Notes from Windward: #70
Assuming responsibility for the rabbits in February, I had 3 goals in mind. I wanted learn more about rabbit care, change
the diversity of our stock and increase rabbit production to provide more meat. Learning is an ongoing process which started
with reading books and observing the rabbits we had. Talking with professional rabbit breeders also provided additional info
and view points on raising rabbits. Observing, working with and getting to know our expanding rabbit population continues to
increase my knowledge base.
Windward has raised rabbits for about 4 years. The rabbits are a cross of New Zealand and Californian breeds. The
breeding population has been 6 females and 2 males. By adding diversity to the stock I hope to increase the size and
productivity of the rabbits.
A buck and doe were purchased this Spring from two different breeders. The buck, Orion, is a
New Zealand x Californian x Satin breed. The doe, Peaches, is pure New Zealand breed. At 10 and 9 months respectively,
these rabbits weigh 12 pounds each. Our other adult rabbits weigh between 7-10 pounds each.
In past years, rabbits were generally bred once in the Spring and one litter per female was raised over the Summer. Having
larger rabbits and raising 2 or 3 litters per doe will significantly increase meat production.
The rabbits were bred in February. The first kits were born at the end of March. The rabbit cages were located inside at
that time. There was a high death rate among the litters. I attributed this to poor air circulation and build up of
ammonia. Rabbits are very sensitive to ammonia. The cages were clean and I was unable to smell ammonia but the level may
have been to great for the babies. A fan was brought in and doors were left open in the daytime. Baby rabbit deaths
stopped when these measures were instituted.
mommy Peaches out for a hopabout
The cages were moved outside in May. Additional litters were born at the beginning and end of June. More cages were added
to provide growing room for all of the young bunnies.
Sam constructed a "playpen" for the rabbits. This area is a five foot by ten foot chicken wire enclosure. Rabbits are out
to play on a rotating basis. This allows space for bunnies to run, play, climb and DIG. They love to dig and excavated a
large burrow which was turning into a warren! Due to difficulty removing rabbits from the playpen, the burrow was filled
in. Now, they can start excavating again. Thanks, Sam for the bunny playpen.
two day old bunnies
Rabbit health is assessed through observation. Watching rabbit activity, eating, and elimination provides much
information. Holding and petting of rabbits allows assessment of coat, skin and weight. Rabbits who enjoy (or at least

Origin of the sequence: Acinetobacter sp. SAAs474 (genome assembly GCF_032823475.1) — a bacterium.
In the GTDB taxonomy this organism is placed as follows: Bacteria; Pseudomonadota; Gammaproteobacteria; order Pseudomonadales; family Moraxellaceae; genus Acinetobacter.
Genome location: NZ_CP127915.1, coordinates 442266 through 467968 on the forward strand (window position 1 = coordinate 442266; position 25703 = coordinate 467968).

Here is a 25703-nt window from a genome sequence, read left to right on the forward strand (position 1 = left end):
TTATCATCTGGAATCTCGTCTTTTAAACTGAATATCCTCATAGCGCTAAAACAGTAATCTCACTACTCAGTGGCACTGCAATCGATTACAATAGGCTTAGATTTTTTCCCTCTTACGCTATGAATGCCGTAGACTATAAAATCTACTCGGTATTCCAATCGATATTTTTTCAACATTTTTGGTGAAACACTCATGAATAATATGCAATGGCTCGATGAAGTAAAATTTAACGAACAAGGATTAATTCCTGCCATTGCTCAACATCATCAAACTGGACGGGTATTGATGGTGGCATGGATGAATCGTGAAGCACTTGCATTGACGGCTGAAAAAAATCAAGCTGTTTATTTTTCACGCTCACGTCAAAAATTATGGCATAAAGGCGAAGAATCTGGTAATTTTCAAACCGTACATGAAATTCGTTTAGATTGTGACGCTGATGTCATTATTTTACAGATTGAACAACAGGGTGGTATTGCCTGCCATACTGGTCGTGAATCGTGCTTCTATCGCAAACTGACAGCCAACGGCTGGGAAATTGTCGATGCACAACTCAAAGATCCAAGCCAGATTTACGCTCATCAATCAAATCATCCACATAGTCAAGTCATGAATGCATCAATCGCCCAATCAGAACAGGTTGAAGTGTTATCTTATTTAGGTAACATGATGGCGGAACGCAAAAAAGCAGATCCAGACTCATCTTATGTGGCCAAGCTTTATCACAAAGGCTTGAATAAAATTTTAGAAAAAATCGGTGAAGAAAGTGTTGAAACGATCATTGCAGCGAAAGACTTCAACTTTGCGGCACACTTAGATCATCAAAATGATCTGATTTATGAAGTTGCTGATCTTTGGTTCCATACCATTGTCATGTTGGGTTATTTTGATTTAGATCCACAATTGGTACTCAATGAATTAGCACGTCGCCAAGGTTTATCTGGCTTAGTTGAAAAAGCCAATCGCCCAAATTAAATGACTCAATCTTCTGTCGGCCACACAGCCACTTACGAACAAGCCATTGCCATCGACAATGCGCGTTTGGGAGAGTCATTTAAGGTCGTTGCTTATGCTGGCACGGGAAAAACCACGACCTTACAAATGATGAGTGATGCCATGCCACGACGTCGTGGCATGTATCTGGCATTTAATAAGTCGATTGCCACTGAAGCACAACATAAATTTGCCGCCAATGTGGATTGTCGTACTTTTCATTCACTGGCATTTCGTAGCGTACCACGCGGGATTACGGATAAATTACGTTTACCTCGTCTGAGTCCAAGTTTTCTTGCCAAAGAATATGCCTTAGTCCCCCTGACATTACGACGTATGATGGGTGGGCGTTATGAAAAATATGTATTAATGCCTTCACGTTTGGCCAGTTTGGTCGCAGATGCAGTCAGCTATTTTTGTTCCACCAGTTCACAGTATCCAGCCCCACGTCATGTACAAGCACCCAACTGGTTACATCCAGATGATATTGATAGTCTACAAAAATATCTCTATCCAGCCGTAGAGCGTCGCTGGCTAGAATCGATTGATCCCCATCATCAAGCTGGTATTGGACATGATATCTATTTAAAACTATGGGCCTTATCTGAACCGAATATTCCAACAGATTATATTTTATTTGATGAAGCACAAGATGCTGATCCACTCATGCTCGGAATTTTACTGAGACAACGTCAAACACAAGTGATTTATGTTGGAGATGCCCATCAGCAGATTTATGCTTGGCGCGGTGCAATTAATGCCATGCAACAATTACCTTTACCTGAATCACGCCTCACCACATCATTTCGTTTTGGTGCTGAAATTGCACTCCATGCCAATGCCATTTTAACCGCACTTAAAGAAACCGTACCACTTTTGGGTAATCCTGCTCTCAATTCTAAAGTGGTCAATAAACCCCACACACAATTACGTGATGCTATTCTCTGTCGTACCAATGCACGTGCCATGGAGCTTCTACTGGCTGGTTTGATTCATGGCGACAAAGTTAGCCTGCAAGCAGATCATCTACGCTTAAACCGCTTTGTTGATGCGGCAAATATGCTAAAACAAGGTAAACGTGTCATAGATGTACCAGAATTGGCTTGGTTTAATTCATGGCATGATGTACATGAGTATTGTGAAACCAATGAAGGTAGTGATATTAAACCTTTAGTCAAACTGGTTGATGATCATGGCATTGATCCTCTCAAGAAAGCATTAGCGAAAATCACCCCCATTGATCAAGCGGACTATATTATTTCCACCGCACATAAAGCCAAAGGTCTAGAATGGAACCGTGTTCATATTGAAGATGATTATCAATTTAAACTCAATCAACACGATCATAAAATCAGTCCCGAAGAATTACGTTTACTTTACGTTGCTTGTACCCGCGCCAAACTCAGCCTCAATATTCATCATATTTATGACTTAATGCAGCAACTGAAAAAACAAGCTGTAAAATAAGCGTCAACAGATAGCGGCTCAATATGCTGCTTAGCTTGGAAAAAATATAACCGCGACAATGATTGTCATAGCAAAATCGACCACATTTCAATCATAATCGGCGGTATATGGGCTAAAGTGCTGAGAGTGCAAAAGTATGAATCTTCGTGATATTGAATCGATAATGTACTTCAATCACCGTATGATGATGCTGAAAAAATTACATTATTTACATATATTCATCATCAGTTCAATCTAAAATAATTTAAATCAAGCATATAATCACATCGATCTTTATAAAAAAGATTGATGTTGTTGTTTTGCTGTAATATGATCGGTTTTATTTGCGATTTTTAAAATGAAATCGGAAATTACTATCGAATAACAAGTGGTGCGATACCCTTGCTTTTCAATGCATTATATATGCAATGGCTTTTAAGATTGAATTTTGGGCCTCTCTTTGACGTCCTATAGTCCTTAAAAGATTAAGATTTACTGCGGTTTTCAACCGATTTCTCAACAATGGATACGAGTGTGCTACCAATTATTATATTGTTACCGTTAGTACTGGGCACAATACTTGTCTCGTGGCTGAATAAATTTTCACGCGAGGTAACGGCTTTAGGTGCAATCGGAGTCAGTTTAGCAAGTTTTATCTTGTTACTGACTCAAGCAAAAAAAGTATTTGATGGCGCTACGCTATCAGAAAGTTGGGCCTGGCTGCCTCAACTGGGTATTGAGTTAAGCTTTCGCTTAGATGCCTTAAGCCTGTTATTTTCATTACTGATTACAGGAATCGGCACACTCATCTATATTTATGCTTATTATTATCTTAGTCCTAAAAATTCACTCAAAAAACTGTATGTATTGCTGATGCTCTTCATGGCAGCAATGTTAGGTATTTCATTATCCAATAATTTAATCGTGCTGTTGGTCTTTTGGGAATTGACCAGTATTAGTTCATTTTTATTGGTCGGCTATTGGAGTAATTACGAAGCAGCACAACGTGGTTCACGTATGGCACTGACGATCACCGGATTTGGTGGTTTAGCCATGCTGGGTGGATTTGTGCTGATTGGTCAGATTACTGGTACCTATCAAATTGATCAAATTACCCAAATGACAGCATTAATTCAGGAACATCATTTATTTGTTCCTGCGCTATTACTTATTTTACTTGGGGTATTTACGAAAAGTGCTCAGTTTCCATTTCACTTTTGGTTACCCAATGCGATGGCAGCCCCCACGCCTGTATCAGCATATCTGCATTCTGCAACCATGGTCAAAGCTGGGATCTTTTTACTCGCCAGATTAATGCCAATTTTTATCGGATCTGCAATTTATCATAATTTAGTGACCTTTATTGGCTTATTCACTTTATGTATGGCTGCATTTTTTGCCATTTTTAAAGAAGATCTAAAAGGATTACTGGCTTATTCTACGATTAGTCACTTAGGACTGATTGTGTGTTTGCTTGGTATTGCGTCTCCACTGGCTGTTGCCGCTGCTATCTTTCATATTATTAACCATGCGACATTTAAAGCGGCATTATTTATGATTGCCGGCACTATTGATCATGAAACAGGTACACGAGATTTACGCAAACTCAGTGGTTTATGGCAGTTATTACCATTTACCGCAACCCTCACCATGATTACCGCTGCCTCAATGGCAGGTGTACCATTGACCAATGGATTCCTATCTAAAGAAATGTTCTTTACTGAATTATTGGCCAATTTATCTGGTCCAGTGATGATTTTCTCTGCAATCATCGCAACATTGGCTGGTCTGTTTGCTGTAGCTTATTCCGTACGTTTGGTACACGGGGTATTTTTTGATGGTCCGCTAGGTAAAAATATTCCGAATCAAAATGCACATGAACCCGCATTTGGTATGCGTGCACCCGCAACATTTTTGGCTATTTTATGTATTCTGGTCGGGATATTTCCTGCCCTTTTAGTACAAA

tolerate) handling make care of them much easier. Regularly talking to rabbits while offering them treats of fresh veggies
and petting them helps to keep them social.
Socialization or taming of rabbits is easiest done when they are young. Holding and petting baby bunnies can begin when
they have their eyes open. Thanks to Claire and Emily for spending time playing with baby bunnies during their visits. The
bunnies which received "play time" with the girls are very friendly.
play time for bunnies
A vision for raising rabbits at Windward will need to include increased capacity for young rabbits. Two more batteries of
cages would be helpful. One of these could be four female cages and one could be three male and two female cages. This
would provide additional growing room and the ability to separate young bucks as needed when they approach sexual maturity.
A building to house all of the rabbits would be ideal. The structure could have removable or hinged sides to allow free
air flow in the summer. Exhaust fans at ceiling level on either end would insure adequate winter ventilation. Cages
mounted about three feet high would allow easy access to rabbits and aid in removal of waste from beneath the cages.
The current rabbit area is a good location as it is protected from the full force of the wind and provides shade in the
summer. Access to an outdoor area similar to the current playpen would allow rabbits to exercise, dig, do "binkies" and
just do what rabbits naturally like to do.
[Sam described a "binkie" as when a rabbit jumps in midair and kicks its legs out to the side it is called a "binky" and is a sign that they are very happy and content. The rabbits are very funny when they do this. I would love to have a photo of this but the binky is quick and unpredictable. Not a move an amateur photographer like myself can catch!]
two week old bunnies
Notes From Windward - Index - Vol. 70